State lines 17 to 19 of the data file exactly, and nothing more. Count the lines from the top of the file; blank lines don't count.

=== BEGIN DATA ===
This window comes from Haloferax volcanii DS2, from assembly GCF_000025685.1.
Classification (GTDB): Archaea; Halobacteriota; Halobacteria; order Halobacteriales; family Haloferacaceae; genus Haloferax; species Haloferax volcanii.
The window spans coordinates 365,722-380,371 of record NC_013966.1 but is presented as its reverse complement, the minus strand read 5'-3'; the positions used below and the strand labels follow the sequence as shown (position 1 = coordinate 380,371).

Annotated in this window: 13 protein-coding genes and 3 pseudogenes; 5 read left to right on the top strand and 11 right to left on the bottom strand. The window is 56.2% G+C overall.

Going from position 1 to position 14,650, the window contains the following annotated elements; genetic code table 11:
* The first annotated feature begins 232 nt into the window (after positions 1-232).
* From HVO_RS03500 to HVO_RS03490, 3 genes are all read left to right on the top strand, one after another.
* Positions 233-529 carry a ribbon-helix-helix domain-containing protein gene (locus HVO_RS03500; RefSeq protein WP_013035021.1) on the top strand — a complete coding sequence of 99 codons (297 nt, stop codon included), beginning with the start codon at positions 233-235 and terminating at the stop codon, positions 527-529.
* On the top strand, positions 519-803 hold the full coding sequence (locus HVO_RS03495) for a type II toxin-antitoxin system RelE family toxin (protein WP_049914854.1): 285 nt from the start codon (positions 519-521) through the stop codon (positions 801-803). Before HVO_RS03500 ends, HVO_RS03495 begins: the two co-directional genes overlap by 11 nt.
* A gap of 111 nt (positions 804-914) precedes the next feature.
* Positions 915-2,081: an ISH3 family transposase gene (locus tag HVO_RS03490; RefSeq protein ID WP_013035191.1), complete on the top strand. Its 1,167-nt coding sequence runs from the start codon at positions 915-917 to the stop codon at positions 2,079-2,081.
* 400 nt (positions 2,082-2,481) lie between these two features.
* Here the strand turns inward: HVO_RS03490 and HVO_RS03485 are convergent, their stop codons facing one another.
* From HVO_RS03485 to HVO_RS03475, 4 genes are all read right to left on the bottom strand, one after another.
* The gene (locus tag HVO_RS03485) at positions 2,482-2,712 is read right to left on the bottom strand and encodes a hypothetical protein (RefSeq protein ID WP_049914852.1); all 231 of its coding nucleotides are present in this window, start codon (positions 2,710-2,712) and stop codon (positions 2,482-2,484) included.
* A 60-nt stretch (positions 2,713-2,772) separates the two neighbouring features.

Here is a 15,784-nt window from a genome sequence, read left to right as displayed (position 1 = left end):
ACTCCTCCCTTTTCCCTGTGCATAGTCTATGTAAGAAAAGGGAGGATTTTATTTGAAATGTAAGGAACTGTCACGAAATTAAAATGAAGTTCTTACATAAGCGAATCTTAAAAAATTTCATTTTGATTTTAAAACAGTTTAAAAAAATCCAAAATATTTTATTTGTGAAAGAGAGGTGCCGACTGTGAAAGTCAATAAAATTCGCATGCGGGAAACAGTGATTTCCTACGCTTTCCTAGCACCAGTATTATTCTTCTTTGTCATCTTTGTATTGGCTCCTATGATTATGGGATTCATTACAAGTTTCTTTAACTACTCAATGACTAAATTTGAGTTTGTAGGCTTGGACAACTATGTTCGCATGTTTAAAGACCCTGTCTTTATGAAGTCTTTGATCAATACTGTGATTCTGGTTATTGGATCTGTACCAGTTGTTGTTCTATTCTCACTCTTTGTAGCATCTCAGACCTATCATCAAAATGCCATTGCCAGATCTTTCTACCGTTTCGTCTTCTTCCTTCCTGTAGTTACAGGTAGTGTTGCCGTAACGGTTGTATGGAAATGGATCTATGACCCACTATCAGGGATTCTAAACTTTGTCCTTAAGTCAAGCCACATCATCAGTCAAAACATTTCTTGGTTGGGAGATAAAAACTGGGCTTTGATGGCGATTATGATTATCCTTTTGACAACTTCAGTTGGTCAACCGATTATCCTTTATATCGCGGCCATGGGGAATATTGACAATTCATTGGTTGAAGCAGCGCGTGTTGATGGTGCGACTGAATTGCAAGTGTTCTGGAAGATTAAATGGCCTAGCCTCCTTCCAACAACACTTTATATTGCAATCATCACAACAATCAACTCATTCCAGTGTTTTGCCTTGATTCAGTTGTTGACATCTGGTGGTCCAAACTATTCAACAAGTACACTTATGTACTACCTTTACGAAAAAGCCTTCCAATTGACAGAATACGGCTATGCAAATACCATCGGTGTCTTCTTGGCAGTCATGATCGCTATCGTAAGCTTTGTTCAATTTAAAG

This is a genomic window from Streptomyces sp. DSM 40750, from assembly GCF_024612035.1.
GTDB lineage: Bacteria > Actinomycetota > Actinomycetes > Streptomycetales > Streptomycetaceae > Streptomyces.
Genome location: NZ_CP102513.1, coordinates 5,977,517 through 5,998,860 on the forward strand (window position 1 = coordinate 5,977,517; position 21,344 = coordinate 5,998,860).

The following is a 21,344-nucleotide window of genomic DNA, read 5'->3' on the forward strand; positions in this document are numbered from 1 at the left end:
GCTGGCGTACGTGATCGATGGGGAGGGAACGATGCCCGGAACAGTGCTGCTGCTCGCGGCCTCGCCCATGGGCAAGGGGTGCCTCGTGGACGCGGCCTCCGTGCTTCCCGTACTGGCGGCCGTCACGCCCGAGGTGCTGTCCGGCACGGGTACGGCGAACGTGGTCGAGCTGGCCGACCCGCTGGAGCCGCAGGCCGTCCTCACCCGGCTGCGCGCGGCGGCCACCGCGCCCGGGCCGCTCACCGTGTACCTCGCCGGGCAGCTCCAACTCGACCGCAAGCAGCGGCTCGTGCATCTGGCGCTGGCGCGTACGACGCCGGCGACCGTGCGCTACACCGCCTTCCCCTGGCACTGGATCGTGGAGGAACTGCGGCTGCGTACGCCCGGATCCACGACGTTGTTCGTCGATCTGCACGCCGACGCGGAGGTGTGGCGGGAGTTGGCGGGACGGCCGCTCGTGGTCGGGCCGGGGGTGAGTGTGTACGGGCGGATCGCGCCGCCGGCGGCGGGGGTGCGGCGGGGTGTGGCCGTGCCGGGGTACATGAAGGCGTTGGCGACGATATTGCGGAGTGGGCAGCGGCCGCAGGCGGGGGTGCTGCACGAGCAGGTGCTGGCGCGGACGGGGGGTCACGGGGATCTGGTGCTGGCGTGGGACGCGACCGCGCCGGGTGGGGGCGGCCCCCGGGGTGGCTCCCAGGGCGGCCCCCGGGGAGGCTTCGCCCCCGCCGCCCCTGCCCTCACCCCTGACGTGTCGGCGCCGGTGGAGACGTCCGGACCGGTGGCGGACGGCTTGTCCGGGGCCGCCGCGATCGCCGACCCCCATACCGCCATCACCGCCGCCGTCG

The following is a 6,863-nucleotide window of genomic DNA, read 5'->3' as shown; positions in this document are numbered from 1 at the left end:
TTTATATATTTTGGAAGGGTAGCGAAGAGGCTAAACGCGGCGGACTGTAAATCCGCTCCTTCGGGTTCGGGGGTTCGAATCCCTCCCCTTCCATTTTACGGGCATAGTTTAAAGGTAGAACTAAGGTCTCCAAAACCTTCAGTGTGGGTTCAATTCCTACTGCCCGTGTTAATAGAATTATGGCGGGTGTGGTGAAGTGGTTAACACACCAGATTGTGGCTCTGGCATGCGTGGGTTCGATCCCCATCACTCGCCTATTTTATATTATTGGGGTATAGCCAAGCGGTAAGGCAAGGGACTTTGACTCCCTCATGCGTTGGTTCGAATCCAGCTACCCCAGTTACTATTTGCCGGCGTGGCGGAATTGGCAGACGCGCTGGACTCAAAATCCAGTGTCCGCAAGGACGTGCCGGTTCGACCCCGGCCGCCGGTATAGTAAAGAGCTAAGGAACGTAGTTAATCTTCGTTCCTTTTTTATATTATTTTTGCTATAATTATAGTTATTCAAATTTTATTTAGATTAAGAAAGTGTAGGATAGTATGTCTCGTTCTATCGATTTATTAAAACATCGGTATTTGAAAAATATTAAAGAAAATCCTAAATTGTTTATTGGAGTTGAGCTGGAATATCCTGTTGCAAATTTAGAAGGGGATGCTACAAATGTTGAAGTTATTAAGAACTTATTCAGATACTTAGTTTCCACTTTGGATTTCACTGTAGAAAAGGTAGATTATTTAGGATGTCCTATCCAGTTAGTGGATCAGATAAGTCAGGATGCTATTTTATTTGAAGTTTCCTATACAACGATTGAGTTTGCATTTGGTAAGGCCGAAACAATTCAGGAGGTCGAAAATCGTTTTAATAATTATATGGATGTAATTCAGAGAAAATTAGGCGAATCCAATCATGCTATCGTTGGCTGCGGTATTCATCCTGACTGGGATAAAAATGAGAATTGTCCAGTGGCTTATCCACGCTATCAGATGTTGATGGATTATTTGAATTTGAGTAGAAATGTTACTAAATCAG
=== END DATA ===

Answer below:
Here is a 15,784-nt window from a genome sequence, read left to right as displayed (position 1 = left end):
ACTCCTCCCTTTTCCCTGTGCATAGTCTATGTAAGAAAAGGGAGGATTTTATTTGAAATGTAAGGAACTGTCACGAAATTAAAATGAAGTTCTTACATAAGCGAATCTTAAAAAATTTCATTTTGATTTTAAAACAGTTTAAAAAAATCCAAAATATTTTATTTGTGAAAGAGAGGTGCCGACTGTGAAAGTCAATAAAATTCGCATGCGGGAAACAGTGATTTCCTACGCTTTCCTAGCACCAGTATTATTCTTCTTTGTCATCTTTGTATTGGCTCCTATGATTATGGGATTCATTACAAGTTTCTTTAACTACTCAATGACTAAATTTGAGTTTGTAGGCTTGGACAACTATGTTCGCATGTTTAAAGACCCTGTCTTTATGAAGTCTTTGATCAATACTGTGATTCTGGTTATTGGATCTGTACCAGTTGTTGTTCTATTCTCACTCTTTGTAGCATCTCAGACCTATCATCAAAATGCCATTGCCAGATCTTTCTACCGTTTCGTCTTCTTCCTTCCTGTAGTTACAGGTAGTGTTGCCGTAACGGTTGTATGGAAATGGATCTATGACCCACTATCAGGGATTCTAAACTTTGTCCTTAAGTCAAGCCACATCATCAGTCAAAACATTTCTTGGTTGGGAGATAAAAACTGGGCTTTGATGGCGATTATGATTATCCTTTTGACAACTTCAGTTGGTCAACCGATTATCCTTTATATCGCGGCCATGGGGAATATTGACAATTCATTGGTTGAAGCAGCGCGTGTTGATGGTGCGACTGAATTGCAAGTGTTCTGGAAGATTAAATGGCCTAGCCTCCTTCCAACAACACTTTATATTGCAATCATCACAACAATCAACTCATTCCAGTGTTTTGCCTTGATTCAGTTGTTGACATCTGGTGGTCCAAACTATTCAACAAGTACACTTATGTACTACCTTTACGAAAAAGCCTTCCAATTGACAGAATACGGCTATGCAAATACCATCGGTGTCTTCTTGGCAGTCATGATCGCTATCGTAAGCTTTGTTCAATTTAAAG

This is a genomic window from Streptomyces sp. DSM 40750, from assembly GCF_024612035.1.